More Auld Friends

Arriving in Seattle in the middle 60’s, I found no lasting friends, but my family, about whom I’ll write something soon, found me.  For the rest of that decade, besides my academic career, they were the focus of my life.  I do regret not having even one close friend from those years, just the family.  At least frequent letters to and from Lee in New Orleans were an emotional connection to the world outside the ever-growing family.

In Milwaukee in the summer of 1970 when my wife and I split up, I rather quickly I found gay friends.  Make that lovers, who became lasting friends.  They’re gone now, Ken and Kenny, my simultaneous loves.  Ken and I were close through many decades, particularly the 70’s in DC, until he passed away around 2010.  My dancing boy Kenny only survived until around 1994.  The plague, of course.  Both will be in a future memoire about my Hippie Poet persona.

As far as the 70’s in DC went, Lee/Chas and Ken, from New Orleans and Milwaukee respectively, were my old comrades.  As was Charles from Tulane, my platonic partner in the house and myriad interests.  I had some very special lovers then, but either the affairs or they themselves ended far too soon.  I hope someday that all these lost friends can live again in a memoire about my Courtesan persona.

After a brief sojourn in New York, I arrived in Santa Fe in 1981 as a mature gay gentleman and ran smack dab into my lover/partner of the next 11 years.  That’s also a tale that must await a memoire—if I live long enough and the creek don’t rise.

As you may notice, my two high school friends, Cookie and Dennis, and two “lady friends,” Jane and Frances, all mentioned in the previous post, are my only surviving auld friends. However, you couldn’t really call them close after so long and across all the distance.

Besides my family, here in Santa Fe I now have newer close friends.  Don, now 83, may qualify as auld, or at least old.  He and I met at a gay dinner group years ago and started our own dining tradition most Monday evenings.  We share many opinions, concerns, perspectives, previously married backgrounds, and a healthy appreciation of nubile youths.  Don is amused that I go out dancing and imagines that some night some guy is going to snap me up.  I don’t.

There is one other amigo here in New Mexico you might call auld, or at least viejo, though he’s a bit younger than I.  Douglas and I met back in 1981 when he was the roommate of that partner mentioned above, and our friendly association drifted lackadaisically along through the 80’s.

After I got single again in the 90’s, we forged a real, warm friendship, sharing events, trips, and outings all over the place.  Witness the silly fact that I call him by affectionate nicknames.  He calls himself Doogie, but I’ve gone through Doogaloo and Dugalug to Great Doogly-Moogly (per The Simpsons).  All along I’d considered the Dugless One an appealing and interesting Santa Fe new-age type, not too whacked out, and charmingly peace-love and nature connected.  Doogie’s spiritual enterprise has long been running a program of intercultural outings called Earthwalks, and he’s focusing on it again in his retirement.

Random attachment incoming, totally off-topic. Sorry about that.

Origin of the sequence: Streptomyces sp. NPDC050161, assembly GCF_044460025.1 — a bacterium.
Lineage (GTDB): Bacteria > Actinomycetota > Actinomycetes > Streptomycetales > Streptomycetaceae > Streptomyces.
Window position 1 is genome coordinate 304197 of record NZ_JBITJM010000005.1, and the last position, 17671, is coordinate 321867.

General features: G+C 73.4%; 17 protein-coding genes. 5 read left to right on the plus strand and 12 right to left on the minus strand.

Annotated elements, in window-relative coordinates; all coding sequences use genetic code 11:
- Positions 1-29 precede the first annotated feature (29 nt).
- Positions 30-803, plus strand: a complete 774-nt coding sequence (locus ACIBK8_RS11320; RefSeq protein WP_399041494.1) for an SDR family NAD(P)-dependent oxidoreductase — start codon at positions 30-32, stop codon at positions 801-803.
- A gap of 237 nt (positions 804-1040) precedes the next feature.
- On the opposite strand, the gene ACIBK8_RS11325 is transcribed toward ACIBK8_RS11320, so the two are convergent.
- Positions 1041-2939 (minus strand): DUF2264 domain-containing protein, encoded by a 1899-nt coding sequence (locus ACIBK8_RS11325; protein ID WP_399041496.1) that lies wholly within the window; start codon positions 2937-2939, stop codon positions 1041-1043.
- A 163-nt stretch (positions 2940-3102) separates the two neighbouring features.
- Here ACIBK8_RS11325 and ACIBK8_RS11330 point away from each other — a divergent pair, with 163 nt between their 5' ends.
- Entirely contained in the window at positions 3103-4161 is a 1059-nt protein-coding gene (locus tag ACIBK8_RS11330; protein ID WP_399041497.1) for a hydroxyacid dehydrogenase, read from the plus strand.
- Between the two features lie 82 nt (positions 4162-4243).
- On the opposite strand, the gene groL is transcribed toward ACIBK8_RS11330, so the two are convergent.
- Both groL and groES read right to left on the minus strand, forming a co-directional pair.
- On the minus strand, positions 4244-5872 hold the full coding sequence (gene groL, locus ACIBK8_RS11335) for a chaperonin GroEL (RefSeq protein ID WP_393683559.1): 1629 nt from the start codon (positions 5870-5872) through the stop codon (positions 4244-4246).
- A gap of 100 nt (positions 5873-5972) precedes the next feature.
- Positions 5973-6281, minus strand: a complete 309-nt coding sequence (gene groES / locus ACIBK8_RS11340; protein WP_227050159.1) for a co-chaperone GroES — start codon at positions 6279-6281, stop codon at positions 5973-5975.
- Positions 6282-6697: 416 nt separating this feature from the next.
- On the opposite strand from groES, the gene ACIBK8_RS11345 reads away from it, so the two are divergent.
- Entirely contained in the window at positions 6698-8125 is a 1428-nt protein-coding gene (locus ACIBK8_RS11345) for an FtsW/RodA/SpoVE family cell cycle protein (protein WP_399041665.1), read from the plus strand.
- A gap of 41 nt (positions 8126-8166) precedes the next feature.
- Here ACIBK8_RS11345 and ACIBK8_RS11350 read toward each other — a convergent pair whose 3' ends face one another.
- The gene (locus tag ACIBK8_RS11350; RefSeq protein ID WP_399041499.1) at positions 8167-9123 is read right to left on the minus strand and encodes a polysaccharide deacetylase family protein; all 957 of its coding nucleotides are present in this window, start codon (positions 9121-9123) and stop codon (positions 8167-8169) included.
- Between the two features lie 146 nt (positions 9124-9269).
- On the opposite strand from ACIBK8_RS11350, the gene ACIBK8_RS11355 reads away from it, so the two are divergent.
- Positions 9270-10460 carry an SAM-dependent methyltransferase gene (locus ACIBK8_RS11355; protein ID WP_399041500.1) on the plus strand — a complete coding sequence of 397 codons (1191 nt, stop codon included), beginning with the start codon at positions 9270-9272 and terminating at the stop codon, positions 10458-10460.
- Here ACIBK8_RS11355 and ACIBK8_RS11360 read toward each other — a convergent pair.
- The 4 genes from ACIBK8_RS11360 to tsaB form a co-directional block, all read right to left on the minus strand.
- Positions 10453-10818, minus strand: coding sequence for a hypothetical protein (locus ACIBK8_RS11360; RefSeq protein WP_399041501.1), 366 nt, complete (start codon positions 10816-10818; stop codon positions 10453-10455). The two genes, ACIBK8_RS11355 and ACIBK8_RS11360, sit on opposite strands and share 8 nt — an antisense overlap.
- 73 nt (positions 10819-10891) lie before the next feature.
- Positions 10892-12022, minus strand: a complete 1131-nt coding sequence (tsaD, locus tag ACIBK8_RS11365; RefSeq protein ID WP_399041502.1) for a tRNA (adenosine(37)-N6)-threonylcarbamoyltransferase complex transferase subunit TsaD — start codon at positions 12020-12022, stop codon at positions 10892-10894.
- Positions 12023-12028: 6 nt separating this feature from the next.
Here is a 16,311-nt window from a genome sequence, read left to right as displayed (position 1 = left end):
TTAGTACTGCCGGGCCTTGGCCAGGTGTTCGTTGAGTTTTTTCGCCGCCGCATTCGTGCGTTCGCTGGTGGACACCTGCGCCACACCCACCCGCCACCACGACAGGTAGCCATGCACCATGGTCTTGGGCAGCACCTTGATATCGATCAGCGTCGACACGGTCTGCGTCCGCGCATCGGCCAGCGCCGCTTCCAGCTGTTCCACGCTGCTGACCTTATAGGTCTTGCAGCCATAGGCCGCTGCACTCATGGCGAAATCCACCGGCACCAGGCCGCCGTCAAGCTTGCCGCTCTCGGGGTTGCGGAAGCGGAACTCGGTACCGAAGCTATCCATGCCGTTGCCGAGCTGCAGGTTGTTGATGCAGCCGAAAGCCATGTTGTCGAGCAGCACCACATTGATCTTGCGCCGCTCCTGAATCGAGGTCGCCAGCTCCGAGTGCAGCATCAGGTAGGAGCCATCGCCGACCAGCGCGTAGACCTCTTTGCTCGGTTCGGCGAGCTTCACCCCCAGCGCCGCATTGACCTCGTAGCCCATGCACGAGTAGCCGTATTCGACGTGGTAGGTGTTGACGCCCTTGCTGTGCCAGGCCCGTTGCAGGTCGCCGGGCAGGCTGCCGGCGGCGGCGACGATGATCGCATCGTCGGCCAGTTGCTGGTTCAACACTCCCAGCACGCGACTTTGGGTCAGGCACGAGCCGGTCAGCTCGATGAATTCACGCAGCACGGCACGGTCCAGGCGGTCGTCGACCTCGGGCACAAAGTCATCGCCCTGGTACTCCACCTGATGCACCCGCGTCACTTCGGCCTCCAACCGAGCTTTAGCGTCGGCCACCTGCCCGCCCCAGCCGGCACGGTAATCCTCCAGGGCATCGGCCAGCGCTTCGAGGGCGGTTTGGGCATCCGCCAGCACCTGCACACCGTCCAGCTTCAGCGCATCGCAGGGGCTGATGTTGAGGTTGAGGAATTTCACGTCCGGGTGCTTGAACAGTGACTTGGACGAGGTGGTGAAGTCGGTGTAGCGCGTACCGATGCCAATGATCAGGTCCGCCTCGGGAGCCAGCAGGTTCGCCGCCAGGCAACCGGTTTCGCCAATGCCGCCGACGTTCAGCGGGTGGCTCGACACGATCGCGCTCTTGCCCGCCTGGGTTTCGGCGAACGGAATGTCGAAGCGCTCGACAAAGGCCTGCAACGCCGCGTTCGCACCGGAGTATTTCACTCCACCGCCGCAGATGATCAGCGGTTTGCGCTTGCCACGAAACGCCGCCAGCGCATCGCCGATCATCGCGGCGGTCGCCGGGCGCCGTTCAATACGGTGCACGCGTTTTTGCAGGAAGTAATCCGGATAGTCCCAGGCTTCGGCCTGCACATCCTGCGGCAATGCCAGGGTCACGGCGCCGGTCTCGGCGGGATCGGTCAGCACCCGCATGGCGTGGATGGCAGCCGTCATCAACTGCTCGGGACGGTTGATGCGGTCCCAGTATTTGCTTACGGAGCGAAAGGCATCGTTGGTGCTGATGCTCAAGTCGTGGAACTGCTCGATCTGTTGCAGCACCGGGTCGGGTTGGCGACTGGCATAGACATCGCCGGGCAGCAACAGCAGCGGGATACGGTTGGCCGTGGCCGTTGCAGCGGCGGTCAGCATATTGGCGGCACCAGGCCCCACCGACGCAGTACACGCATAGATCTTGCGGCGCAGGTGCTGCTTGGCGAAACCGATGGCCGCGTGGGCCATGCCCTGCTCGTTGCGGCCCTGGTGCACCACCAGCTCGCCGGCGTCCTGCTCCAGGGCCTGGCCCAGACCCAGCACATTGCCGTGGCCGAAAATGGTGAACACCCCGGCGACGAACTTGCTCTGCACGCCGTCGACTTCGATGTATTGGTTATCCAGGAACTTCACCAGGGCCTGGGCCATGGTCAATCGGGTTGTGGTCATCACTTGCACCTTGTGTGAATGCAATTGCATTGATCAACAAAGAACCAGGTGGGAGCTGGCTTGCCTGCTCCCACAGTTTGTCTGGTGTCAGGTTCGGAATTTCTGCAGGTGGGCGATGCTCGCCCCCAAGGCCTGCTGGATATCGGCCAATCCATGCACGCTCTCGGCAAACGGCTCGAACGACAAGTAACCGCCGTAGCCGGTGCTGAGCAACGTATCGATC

Well, I guess that’s it for any auld friends.  Thank goodness I haven’t lost them all yet.  Those lost ones are always with me, be they long-time or only temporary human connections.  Often when this old dame goes out, like I will tonight to Molly’s Kitchen, they’ll come and ride with me in this old but still kicking body, living again in our dance.


Auld Lang Friends

Like always, as I wind down this Old Year, I’m mindful of all the wonderful friends and lovers in my life.  Of course, many of them have gone to their rewards, but they still live on in me.  Fortunately, some from my past still live on in fact.

Just the other day I phoned Cookie, a high school neighbor friend in Arkansas, and we happily reported that we’re both still kicking, though as she said, not very high.  She married my best friend in junior high, who deceased several years ago.  My best friend in high school was Dennis, and we’ve been in loose touch again since our 50th Reunion back in 2010.  After the Navy, he married and, like Cookie, made a full life in those woods I left behind in 1960.  I visited them a year or so ago and hope to do so again this spring coming.

Lasting friends from New Orleans were fewer than one might think, given my social history there.  Those still kicking are actually women friends.  I’ve never “dated” a girl—just “went out” with them.  Gorgeous blonde Jane and I spent most nights in La Casa de los Marinos dancing mad merengues—or resting in the Gin Mill a few blocks away, and saw countless dazed dawns over Decatur Street.  She now lives in San Miguel de Allende and visited with me in Santa Fe some years ago.  We email periodically.

Another from that period is Frances, now living in Seattle.  She was an Art History grad whom my beloved Indian Desai and I met one night in Cosimo’s, a jazz place on Burgundy, and took to the Gin Mill to see the lowlife.  They got together, and I got alone.  Frances and I have kept in touch through the other chapters in our lives with visits, cards, and emails.  Desai went back to India where he married, and we lost touch in the 70’s.  I sure hope he’s still kicking.

I also “went out” to La Casa de los Marinos with another woman, Martha, a student from Southeastern in Hammond with wild blonde hair and arresting blue eyes.  She and I created a leaping dance we called “The President Kennedy.”  Martha lives (I hope) in Arcata CA, a militant vegan lesbian grandmother known locally as Granny Green Genes.  We haven’t been in touch for a few years, but at this late date, I’m afraid to check on her.

A platonic friend from back then was Lee (later Chas).  Faithful correspondents through the rest of the 60’s, we hung out together when I moved back to New Orleans in ’71.  In ’72 we moved to Washington DC together and were close neighbors throughout that decade.  But when I moved off to New York, we lost contact for some fifteen years.  In the late 90’s he got back in contact, and we resumed our old closeness.  For several years he came out to Santa Fe in the summers for the Santa Fe Opera  season and would stay the weeks with me.  He died in 2003.

Not quite so lengthy was my platonic friendship with Charles, a faerie sister from Tulane.  We weren’t all that close in New Orleans but accidentally re-connected in an elevator in a Chicago hotel some years later.  When I went back to Ann Arbor in ’72 for dissertation work, I moved in with him and his lover for a couple months.  Then Charles moved to Washington DC right after Chas and I did, and we wound up buying a Victorian house together at Logan Circle.

1320 Rhode Island Avenue NW--The Four Belles